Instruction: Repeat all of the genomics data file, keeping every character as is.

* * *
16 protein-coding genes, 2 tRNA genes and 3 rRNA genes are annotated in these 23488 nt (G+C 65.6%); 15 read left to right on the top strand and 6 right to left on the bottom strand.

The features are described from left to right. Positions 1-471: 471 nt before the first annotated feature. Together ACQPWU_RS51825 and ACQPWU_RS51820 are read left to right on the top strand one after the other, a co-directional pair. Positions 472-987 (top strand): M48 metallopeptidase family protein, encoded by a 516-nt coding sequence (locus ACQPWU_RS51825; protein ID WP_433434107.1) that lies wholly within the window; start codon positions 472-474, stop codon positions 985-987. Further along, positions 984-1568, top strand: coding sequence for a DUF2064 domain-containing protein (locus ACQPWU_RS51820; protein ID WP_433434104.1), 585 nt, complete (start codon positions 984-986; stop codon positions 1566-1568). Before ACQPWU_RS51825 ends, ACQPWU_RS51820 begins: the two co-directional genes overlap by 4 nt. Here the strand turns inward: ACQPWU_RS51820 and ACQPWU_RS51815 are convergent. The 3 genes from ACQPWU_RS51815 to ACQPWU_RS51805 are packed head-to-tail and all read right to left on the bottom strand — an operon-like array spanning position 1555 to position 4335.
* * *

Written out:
16 protein-coding genes, 2 tRNA genes and 3 rRNA genes are annotated in these 23488 nt (G+C 65.6%); 15 read left to right on the top strand and 6 right to left on the bottom strand.

The features are described from left to right. Positions 1-471: 471 nt before the first annotated feature. Together ACQPWU_RS51825 and ACQPWU_RS51820 are read left to right on the top strand one after the other, a co-directional pair. Positions 472-987 (top strand): M48 metallopeptidase family protein, encoded by a 516-nt coding sequence (locus ACQPWU_RS51825; protein ID WP_433434107.1) that lies wholly within the window; start codon positions 472-474, stop codon positions 985-987. Further along, positions 984-1568, top strand: coding sequence for a DUF2064 domain-containing protein (locus ACQPWU_RS51820; protein ID WP_433434104.1), 585 nt, complete (start codon positions 984-986; stop codon positions 1566-1568). Before ACQPWU_RS51825 ends, ACQPWU_RS51820 begins: the two co-directional genes overlap by 4 nt. Here the strand turns inward: ACQPWU_RS51820 and ACQPWU_RS51815 are convergent. The 3 genes from ACQPWU_RS51815 to ACQPWU_RS51805 are packed head-to-tail and all read right to left on the bottom strand — an operon-like array spanning position 1555 to position 4335.